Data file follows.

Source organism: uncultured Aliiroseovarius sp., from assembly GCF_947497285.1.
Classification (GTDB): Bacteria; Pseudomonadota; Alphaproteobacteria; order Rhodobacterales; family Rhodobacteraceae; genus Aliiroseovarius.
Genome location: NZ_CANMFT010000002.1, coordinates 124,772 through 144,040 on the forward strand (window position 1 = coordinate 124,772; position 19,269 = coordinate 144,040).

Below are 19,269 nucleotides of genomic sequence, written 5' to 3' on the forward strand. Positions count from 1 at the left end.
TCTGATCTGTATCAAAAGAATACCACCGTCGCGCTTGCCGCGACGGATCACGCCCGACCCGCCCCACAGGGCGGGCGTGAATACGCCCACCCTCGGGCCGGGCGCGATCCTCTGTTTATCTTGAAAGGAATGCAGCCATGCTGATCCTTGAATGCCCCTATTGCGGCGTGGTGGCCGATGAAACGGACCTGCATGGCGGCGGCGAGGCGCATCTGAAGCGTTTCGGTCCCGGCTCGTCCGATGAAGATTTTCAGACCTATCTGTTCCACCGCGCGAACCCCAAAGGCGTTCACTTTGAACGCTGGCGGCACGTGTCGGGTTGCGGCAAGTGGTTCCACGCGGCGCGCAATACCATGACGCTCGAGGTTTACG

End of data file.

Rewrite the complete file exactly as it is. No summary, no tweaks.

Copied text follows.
Source organism: uncultured Aliiroseovarius sp., from assembly GCF_947497285.1.
Classification (GTDB): Bacteria; Pseudomonadota; Alphaproteobacteria; order Rhodobacterales; family Rhodobacteraceae; genus Aliiroseovarius.
Genome location: NZ_CANMFT010000002.1, coordinates 124,772 through 144,040 on the forward strand (window position 1 = coordinate 124,772; position 19,269 = coordinate 144,040).

Below are 19,269 nucleotides of genomic sequence, written 5' to 3' on the forward strand. Positions count from 1 at the left end.
TCTGATCTGTATCAAAAGAATACCACCGTCGCGCTTGCCGCGACGGATCACGCCCGACCCGCCCCACAGGGCGGGCGTGAATACGCCCACCCTCGGGCCGGGCGCGATCCTCTGTTTATCTTGAAAGGAATGCAGCCATGCTGATCCTTGAATGCCCCTATTGCGGCGTGGTGGCCGATGAAACGGACCTGCATGGCGGCGGCGAGGCGCATCTGAAGCGTTTCGGTCCCGGCTCGTCCGATGAAGATTTTCAGACCTATCTGTTCCACCGCGCGAACCCCAAAGGCGTTCACTTTGAACGCTGGCGGCACGTGTCGGGTTGCGGCAAGTGGTTCCACGCGGCGCGCAATACCATGACGCTCGAGGTTTACG